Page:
Wednesday, March 12, 2008

Word of the Day: Ex Gratia

ex gratia - adv. as a favour; not from (esp. legal) obligation - . granted on this basis (ex gratia payment) (Latin = from favour).

So, for example, a tip (or gratuity) is an ex gratia payment from a customer to a staff member of a bar or restaurant in recognition of services rendered - unlike the cost of the meal, or the bar tab.

That's worth keeping in mind when you read statements like this:
The carer bonus was paid ex gratia by the previous federal government over the past four years, to families caring for people with disabilities, chronic illness or age frailty, in recognition of the unpaid care provided by those families eligible for the carer payment and/or carer allowance. (Jean Tops at On-Line Opinion)

Tops' OLO article is yet another contribution to the confected public outrage over the "Rudd razor gang's" threat to "axe" the Howard government's carer's bonus, one of several ex gratia payments made by the previous Government over its term of office.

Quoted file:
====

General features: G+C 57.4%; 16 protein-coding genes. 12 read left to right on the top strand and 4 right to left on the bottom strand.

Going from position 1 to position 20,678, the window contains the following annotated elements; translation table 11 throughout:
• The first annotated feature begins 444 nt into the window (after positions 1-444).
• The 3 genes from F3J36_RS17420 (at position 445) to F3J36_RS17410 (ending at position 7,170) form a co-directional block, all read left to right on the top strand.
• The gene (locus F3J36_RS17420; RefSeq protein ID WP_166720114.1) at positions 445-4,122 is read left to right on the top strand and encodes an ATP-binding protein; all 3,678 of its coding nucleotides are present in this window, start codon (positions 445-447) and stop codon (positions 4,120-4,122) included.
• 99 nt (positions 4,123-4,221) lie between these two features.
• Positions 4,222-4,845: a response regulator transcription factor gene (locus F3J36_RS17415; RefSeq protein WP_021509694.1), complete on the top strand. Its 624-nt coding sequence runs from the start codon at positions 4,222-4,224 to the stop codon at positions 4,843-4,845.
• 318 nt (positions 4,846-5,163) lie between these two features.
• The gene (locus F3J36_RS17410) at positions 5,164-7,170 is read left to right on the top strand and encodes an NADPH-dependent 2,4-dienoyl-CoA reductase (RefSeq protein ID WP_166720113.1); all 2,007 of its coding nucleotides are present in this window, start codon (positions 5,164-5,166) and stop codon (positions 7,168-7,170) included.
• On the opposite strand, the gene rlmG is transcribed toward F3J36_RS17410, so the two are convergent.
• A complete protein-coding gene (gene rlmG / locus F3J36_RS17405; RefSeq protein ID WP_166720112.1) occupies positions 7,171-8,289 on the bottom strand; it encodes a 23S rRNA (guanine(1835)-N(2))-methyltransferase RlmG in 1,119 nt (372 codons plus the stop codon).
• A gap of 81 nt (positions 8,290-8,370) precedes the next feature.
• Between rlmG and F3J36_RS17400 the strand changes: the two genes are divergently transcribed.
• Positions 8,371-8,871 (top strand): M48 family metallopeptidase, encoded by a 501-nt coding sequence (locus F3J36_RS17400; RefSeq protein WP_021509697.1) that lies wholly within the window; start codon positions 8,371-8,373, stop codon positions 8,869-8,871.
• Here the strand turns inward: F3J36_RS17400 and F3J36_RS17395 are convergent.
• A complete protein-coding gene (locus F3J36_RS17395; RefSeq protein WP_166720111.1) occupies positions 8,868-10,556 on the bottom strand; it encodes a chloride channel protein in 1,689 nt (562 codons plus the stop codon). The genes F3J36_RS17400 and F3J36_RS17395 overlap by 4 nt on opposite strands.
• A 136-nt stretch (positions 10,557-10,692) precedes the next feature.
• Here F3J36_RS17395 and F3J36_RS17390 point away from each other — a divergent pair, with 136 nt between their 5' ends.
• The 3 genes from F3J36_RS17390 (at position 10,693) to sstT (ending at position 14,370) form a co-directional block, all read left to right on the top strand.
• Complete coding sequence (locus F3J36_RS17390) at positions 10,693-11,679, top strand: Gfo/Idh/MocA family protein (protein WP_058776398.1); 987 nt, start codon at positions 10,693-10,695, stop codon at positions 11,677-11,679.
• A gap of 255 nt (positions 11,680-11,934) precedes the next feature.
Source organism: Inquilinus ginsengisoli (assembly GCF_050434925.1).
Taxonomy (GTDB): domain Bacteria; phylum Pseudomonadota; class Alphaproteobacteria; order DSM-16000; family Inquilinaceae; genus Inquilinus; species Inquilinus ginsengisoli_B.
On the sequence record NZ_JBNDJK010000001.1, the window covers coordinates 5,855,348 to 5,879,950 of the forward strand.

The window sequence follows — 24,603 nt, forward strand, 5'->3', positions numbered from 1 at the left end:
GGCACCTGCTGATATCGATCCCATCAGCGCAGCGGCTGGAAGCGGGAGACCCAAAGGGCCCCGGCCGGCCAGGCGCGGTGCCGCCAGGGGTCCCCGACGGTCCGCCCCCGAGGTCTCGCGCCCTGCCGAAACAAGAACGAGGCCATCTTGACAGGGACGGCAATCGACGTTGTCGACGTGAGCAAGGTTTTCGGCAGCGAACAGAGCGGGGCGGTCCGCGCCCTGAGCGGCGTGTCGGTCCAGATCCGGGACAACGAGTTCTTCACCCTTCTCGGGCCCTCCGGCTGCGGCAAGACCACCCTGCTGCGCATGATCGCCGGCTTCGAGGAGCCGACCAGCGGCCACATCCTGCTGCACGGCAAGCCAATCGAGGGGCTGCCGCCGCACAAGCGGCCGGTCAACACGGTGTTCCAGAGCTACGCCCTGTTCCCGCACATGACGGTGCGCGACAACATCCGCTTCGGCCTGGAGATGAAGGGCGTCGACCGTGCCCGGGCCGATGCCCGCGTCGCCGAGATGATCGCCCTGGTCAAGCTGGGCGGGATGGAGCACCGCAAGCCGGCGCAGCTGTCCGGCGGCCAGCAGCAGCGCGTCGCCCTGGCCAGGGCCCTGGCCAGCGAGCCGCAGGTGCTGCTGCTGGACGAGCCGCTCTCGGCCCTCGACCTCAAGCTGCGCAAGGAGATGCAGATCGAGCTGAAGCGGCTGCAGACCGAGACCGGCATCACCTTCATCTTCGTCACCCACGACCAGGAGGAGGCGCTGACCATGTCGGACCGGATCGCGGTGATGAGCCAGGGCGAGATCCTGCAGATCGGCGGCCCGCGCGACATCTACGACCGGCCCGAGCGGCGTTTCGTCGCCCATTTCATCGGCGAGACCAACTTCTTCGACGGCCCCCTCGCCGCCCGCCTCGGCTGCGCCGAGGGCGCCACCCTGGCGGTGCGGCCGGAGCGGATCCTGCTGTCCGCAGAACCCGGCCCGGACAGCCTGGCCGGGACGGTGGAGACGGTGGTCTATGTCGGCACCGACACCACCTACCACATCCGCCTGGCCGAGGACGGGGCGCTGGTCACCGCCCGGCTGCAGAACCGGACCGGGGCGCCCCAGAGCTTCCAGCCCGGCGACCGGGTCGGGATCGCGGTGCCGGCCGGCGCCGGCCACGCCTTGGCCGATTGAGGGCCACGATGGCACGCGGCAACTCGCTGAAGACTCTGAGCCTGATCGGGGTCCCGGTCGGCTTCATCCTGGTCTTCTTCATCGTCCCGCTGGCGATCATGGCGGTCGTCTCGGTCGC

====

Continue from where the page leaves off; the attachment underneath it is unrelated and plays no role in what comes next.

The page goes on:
I've no argument with the rest of Tops' article (I haven't read it through yet), nonetheless I've a small suggestion. Let's drop the confected outrage, and look at the question of what the Rudd government - and any government that follows it - should be doing to assist carers. That's a debate worth having.

As for the question "Is it proper for a democratically elected government to dish out ex gratia payments to particular sectors of the voting population?" I think that's pretty much a case of asked and answered.

Note: this post was written ex gratia. I don't have to do this you know.

1 comment:

Anonymous said...

If you're read your Marc Bloch on medieval France you'll know that what is routinely given becomes expected, that what is a gift becomes a tradition, and then a tax. (On how a gift from a monastery to the king to cover an embarrasing shortfall in his cellars, over time, became a tax.)

Good to see it going the other way this time.

It's the thought that counts, anyway.